But the strangest thing happened. The cretin pinning him down suddenly evaporated into a pile of dust.
A pile of dust that was all over Adrian Monk.
He was so mortified he didn’t even hear the young woman asking if he needed any help. He did notice an older gentleman crouching down and handing him a clean and pressed hankie, which Monk grabbed like it was salvation itself.
He looked up, face distraught, and said. “There’s dust on me.”
The man frowned and pulled Monk to his feet by his elbow. “I’m sure you’ve had quite a shock, Mr.-“
“Monk, his name’s Adrian Monk, and I’m Sharona Fleming, his assistant.” Sharona came wobbling his way, limping on one broken high heel, helped by the young woman with short reddish hair.
“Mr. Monk, my name is Rupert Giles, and this is Vi Roberts.”
Monk just stared at his dust covered shirt, hands, legs, feet, skin, nails, hair and said, “There’s dust on me.”
“That happens sometimes.” Vi gave a lopsided grin. “But at least you aren’t dead.”
Sharona rolled her eyes. “You’d think. What were those things?”
Mr. Giles frowned. “Nothing, but it’s not safe here. What were you doing down here this time of night?”
Monk grabbed the babywipe Sharona held out and began scrubbing. She sighed and said, “A case. This guy, Randolf whatsisface got whacked the other day, but no one believed us. They thought he just died of bizarre natural causes. So we came to prove them wrong.”
Giles and Vi exchanged glances. “Just died you say? Interesting. Well, I shouldn’t worry about it now, Ms. Fleming-“
Sharona batted her eyelashes. “Oh, call me Sharona. You have a lovely accent.”
“Er, quite. As I was saying, this has all been taken care of, and you can rest assured no-one else is going to drop dead of unnatural causes.” He removed his glasses and began to polish them furiously. Sharona leaned a little closer and smiled. Giles polished faster.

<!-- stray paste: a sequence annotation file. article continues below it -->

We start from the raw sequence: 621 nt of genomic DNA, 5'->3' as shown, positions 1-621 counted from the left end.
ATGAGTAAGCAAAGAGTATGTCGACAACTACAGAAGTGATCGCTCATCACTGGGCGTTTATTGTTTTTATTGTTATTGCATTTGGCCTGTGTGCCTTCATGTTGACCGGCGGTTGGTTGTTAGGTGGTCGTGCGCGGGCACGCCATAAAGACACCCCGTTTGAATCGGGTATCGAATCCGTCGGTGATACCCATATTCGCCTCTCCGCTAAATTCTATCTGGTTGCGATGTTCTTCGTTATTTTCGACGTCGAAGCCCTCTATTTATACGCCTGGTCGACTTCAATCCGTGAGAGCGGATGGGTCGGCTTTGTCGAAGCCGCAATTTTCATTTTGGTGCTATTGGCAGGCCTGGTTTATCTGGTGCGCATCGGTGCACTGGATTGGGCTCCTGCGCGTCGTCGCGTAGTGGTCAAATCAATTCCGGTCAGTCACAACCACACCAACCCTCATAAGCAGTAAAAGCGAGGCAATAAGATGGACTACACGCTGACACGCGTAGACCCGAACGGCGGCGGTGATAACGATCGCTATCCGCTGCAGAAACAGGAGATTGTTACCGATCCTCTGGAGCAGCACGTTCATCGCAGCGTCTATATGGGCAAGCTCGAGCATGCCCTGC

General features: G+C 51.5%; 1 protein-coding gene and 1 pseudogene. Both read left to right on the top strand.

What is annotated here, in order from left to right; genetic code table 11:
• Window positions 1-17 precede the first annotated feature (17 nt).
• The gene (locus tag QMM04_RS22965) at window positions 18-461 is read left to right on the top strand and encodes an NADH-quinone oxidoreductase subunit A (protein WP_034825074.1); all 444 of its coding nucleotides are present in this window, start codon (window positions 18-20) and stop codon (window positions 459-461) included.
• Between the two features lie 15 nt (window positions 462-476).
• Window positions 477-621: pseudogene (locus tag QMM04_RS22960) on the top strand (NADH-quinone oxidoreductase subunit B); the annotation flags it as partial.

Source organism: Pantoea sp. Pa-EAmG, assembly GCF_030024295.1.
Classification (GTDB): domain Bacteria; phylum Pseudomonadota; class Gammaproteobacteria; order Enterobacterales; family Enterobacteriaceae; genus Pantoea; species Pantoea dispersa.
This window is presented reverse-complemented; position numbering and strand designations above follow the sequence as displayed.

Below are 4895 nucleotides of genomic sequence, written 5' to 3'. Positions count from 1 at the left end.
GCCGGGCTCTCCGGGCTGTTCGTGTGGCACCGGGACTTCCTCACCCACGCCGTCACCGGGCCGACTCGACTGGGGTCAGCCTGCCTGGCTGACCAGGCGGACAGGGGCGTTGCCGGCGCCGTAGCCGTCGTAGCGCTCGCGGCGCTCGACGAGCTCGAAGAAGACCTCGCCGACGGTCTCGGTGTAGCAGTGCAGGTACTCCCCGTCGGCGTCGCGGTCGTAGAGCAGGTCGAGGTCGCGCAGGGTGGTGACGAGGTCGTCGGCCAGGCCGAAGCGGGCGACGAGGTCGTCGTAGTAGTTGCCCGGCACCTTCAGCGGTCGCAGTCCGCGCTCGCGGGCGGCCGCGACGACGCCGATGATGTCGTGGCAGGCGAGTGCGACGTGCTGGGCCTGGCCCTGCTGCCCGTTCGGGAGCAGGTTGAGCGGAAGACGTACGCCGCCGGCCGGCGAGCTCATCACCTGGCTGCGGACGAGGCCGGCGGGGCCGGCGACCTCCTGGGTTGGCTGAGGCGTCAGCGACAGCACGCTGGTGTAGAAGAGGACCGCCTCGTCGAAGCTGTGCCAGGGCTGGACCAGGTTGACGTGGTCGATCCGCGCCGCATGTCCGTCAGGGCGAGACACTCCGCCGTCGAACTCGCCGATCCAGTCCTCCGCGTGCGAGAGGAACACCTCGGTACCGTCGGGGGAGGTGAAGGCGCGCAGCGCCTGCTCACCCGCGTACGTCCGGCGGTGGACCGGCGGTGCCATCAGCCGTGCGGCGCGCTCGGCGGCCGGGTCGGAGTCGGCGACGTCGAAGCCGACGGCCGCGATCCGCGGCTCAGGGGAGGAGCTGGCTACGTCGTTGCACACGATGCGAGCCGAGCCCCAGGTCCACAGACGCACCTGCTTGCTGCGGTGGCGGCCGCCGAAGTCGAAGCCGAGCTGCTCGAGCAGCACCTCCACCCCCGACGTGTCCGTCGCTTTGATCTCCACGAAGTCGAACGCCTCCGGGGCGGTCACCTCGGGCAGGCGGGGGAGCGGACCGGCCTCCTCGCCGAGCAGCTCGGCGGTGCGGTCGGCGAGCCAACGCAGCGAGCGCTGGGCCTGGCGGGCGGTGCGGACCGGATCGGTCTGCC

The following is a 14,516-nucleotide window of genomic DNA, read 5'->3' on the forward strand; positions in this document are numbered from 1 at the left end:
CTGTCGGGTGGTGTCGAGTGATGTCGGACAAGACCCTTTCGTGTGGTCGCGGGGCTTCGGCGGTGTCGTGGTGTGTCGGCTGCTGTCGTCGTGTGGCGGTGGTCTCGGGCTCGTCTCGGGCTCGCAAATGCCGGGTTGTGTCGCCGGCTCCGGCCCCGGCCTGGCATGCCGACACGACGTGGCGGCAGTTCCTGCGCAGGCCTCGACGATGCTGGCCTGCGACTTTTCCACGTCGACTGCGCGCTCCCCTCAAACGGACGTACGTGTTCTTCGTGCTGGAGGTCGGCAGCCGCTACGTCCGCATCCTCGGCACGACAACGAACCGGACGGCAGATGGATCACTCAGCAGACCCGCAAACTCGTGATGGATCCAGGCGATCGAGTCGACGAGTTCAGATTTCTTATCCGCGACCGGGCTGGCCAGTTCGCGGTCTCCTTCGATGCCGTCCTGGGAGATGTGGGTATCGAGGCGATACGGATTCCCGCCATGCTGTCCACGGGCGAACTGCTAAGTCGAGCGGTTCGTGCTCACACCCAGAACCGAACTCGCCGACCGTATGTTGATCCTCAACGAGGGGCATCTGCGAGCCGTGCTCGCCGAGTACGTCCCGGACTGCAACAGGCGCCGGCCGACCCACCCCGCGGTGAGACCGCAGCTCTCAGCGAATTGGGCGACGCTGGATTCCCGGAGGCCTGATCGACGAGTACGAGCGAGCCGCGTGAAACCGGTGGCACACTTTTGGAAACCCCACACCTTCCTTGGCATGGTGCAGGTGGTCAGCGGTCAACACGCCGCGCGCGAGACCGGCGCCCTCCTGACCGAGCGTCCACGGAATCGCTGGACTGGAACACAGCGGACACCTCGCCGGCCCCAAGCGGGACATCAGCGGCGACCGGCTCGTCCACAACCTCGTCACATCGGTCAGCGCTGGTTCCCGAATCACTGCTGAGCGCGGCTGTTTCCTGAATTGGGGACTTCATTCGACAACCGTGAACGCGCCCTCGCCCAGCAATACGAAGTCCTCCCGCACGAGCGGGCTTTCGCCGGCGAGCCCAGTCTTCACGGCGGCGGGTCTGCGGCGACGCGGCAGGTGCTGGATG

Monk finally decided to notice the world around him again and gave a little shriek. The other three gave small jumps.
“What, Adrian? What’s wrong?”
He stared at her. “There’s slime on them, on their coats. Green slime! It glows! You touched slime. Now you have to walk home.”
Sharona put her hands on her hips. “Oh no you don’t, buddy. You nearly leave me to get munched on by mister less-than-perfect-hygiene, and now I have to walk home?”
Monk gave her pitiful eyes and clutched his babywipe. “Slime, Sharona, slime. And dust.”
Vi gave Giles a look. “Okay, that’s weird. Usually they’re all ‘oooo, we almost died, and ahhh, we have to run away now.’”
Giles shook his head. “Somehow, I don’t think we rescued the average victims, Vi.”
But the detective and his assistant had already forgotten the strange pair in their haste to leave the dreaded, dirty alley. Right now, Monk was more than happy to go with unnatural natural causes for death. Anything, really, if it meant Sharona would wipe some more dust from Monk’s face.
She smiled at him fondly. “Come on, Adrian, let’s get you home and cleaned off.”
The smile that spread across Monk’s face could rival the sun. He gave a contented sigh, “No more dust.”
~~~ The End ~~~